Andrew Moyland of the R Street Institute was at the Iowa capitol today to discuss the survey with legislative staff and representatives from Iowa business groups. Moyland suggested candidates for all offices should be wary of allowing states to collect internet sales taxes, including prospective presidential candidates like Ted Cruz, Mike Lee and Marco Rubio who’ve been campaigning in Iowa. There may soon be a vote in the U.S. Senate on a bill that would give states greater authority to collect sales taxes on internet sales.

“This is definitely coming to a head now and I think that folks who are supporters of this would like to get this done as soon as possible because even supporters don’t want to be on record supporting an internet sales tax bill so close to an election,” Moyland said during an interview with Radio Iowa.

Moyland praised Chuck Grassley, Iowa’s Republican senator, for opposing what’s called The Marketplace Fairness Act that would give states broader authority to collect sales taxes on internet purchases. Others who support the legislation say Main Street businesses see more and more people who come in, look over the merchandise, then go online to make the purchase — escaping the sales taxes they’d pay if they bought the product in the store. Moyland rejected that argument.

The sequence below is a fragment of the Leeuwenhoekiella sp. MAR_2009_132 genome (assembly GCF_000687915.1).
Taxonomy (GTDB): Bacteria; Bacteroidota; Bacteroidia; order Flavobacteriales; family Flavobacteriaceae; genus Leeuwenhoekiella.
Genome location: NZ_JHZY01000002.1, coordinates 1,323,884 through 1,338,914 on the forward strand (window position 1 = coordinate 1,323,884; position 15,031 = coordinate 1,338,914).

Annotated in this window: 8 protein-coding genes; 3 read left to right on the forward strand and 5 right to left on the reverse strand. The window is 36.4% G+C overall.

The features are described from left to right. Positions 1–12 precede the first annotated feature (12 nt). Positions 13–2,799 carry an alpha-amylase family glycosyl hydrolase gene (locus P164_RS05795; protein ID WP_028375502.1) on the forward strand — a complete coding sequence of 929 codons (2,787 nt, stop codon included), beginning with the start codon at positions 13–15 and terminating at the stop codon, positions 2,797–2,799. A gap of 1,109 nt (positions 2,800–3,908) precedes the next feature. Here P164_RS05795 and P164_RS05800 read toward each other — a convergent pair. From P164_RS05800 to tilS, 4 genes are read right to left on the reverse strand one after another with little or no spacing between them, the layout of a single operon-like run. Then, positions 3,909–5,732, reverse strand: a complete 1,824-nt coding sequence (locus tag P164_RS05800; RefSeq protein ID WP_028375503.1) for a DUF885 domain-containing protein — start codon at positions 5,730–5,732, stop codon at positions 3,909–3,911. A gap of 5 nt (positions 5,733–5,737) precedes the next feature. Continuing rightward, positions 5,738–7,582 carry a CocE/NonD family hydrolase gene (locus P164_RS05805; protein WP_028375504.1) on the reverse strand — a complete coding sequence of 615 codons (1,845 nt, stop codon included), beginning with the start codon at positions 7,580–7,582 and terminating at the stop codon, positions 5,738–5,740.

“There are 46 different states with sales taxes and 9,998 different taxing jurisdictions across the country,” Moyland said, “and so if you’re asking online retailers to have to jump through all those hoops when brick-and-mortar retailers are just jumping through one where they’re physically located, I think that’s the opposite of a level playing field.”

According to a University of Tennesse estimate, $88 million in sales taxes that were legally due to the State of Iowa were NOT collected on internet purchases made in 2012. Moyland argued that “pales in comparison” to the sales taxes the State of Iowa fails to collect because the state sales tax is not charged on all services. For example, boat repair services are not subject to the Iowa sales tax and, ironically, the state sales tax is not charged to any “on-line computer service” operating in Iowa. Here’s the comprehensive list of state sales tax exemptions for both goods and services.